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WPI 352.04 Tortious Interference With Contract—Affirmative Defense—Legally Protected Interest

6A WAPRAC WPI 352.04Washington Practice Series TMWashington Pattern Jury Instructions--Civil

6A Wash. Prac., Wash. Pattern Jury Instr. Civ. WPI 352.04 (7th ed.)
Washington Practice Series TM
Washington Pattern Jury Instructions--Civil
April 2022 Update
Washington State Supreme Court Committee on Jury Instructions
Part XVIII. Commercial Litigation
Chapter 352. Tortious Interference With Economic Relations
WPI 352.04 Tortious Interference With Contract—Affirmative Defense—Legally Protected Interest
(Name of defendant)claims that [he] [she] [it] acted to protect a legal right.
If you find that(name of defendant)has proved that [he] [she] [it] acted in good faith to protect, by proper means, a legal right of(name of defendant), such as(name of defendant)'s [property] [contractual] [(describe other)] interest, then(name of defendant)'s conduct in inducing the breach of contract between(name of plaintiff)and(name of breaching party)was proper.
If you find, however, that(name of defendant)acted merely in pursuit of a potential future advantage, not yet realized, then the defendant was not protecting a legal right.
In a tortious interference with contract case, use this instruction with WPI 352.01.01 (Tortious Interference with Contracts—Burden of Proof on the Issues—With Affirmative Defenses) and WPI 352.03 (Tortious Interference—Improper Purpose—Improper Means—Definitions) when warranted by the evidence.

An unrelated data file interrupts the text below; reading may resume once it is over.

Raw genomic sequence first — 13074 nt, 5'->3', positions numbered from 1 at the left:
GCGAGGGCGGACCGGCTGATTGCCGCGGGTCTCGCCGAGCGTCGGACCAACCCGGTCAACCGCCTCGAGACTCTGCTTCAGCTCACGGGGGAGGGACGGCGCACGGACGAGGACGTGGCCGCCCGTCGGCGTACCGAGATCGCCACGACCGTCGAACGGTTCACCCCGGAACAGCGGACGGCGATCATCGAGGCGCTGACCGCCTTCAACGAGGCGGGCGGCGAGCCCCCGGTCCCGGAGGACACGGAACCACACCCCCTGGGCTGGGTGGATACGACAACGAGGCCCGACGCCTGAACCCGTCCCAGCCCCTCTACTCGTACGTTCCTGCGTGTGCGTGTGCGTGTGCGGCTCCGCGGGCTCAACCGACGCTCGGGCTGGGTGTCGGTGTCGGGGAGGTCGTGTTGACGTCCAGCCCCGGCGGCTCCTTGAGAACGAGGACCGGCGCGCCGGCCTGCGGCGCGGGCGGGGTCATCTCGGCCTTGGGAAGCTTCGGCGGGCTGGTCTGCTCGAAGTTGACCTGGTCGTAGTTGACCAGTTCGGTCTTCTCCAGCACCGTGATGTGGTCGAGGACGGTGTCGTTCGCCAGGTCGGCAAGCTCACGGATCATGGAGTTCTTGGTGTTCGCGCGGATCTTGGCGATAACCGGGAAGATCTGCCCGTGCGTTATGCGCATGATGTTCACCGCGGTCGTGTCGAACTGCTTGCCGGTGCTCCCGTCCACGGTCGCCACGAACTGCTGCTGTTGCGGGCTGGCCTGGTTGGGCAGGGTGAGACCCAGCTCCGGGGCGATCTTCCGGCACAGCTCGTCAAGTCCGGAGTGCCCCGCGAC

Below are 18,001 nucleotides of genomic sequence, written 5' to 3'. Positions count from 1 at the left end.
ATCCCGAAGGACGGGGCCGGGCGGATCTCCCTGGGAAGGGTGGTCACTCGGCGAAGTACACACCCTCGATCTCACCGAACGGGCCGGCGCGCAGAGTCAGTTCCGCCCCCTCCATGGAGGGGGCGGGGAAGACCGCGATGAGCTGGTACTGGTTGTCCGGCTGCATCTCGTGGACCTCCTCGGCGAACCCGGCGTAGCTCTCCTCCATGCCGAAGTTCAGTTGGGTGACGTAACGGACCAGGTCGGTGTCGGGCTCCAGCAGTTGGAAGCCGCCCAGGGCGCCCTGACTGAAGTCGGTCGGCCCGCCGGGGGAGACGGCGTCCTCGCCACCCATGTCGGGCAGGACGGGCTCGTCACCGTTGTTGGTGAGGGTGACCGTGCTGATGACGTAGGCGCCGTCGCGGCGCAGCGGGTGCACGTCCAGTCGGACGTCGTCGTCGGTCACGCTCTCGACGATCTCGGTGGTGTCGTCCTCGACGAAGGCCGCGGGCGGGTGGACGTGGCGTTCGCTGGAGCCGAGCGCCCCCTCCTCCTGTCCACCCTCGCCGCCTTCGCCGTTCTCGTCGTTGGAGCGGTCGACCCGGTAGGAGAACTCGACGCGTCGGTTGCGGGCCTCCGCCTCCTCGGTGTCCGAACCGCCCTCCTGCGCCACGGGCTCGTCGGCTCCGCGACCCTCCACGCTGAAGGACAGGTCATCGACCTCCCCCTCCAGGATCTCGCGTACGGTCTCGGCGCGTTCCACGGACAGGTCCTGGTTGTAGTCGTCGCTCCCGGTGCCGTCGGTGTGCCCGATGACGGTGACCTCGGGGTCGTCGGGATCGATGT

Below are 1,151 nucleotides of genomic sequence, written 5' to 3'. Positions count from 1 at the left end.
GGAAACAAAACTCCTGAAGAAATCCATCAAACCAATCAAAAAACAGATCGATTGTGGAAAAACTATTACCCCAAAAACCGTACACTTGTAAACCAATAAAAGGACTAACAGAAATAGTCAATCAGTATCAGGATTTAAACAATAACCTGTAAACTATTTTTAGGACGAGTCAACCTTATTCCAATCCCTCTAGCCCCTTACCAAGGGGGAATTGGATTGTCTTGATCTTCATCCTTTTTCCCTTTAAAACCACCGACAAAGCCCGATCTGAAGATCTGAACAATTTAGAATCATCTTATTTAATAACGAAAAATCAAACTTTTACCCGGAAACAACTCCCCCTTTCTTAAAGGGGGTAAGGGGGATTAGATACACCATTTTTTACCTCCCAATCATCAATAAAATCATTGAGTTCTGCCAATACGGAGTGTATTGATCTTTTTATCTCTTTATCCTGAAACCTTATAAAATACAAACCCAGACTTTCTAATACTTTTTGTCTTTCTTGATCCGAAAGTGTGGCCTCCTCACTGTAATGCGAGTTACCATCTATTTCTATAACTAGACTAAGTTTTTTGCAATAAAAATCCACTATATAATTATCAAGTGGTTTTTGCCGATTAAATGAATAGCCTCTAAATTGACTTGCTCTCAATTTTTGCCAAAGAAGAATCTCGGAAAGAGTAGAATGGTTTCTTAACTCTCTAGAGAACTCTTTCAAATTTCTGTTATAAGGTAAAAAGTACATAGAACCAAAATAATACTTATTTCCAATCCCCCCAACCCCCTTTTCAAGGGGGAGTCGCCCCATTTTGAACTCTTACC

The instruction was approved in Deep Water Brewing, LLC v. Fairway Resources Ltd., 152 Wn.App. 229, 215 P.3d 990 (2009). With respect to the interests of the defendant, see Restatement (Second) of Torts § 767 cmts. d, f (1979); 44B Am.Jur.2d Interference § 29 (2017).
According to the Restatement (Second) of Torts section 773:
One who, by asserting in good faith a legally protected interest of his own or threatening in good faith to protect the interest by appropriate means, intentionally causes a third person not to perform an existing contract or enter into a prospective contractual relation with another does not interfere improperly with the other's relation if the actor believes that his interest may otherwise be impaired or destroyed by the performance of the contract or transaction.
Restatement (Second) of Torts § 773 (1979).
Though the wording of the Restatement (Second) suggests that the issue should be treated as a definition of “improper,” assertion of a “bona fide claim” was a justification or privilege under the Restatement (First) of Torts section 773. Pursuant to Pleas v. City of Seattle, 112 Wn.2d 794, 804, 774 P.2d 1158 (1989), the issue should be treated as an affirmative defense. See also Deep Water, 152 Wn.App. at 263 (good faith is treated as a matter of privilege or justification to be raised as an affirmative defense by the defendant); see generally the Comment to WPI 352.03 (Tortious Interference—Improper Purpose—Improper Means—Definitions).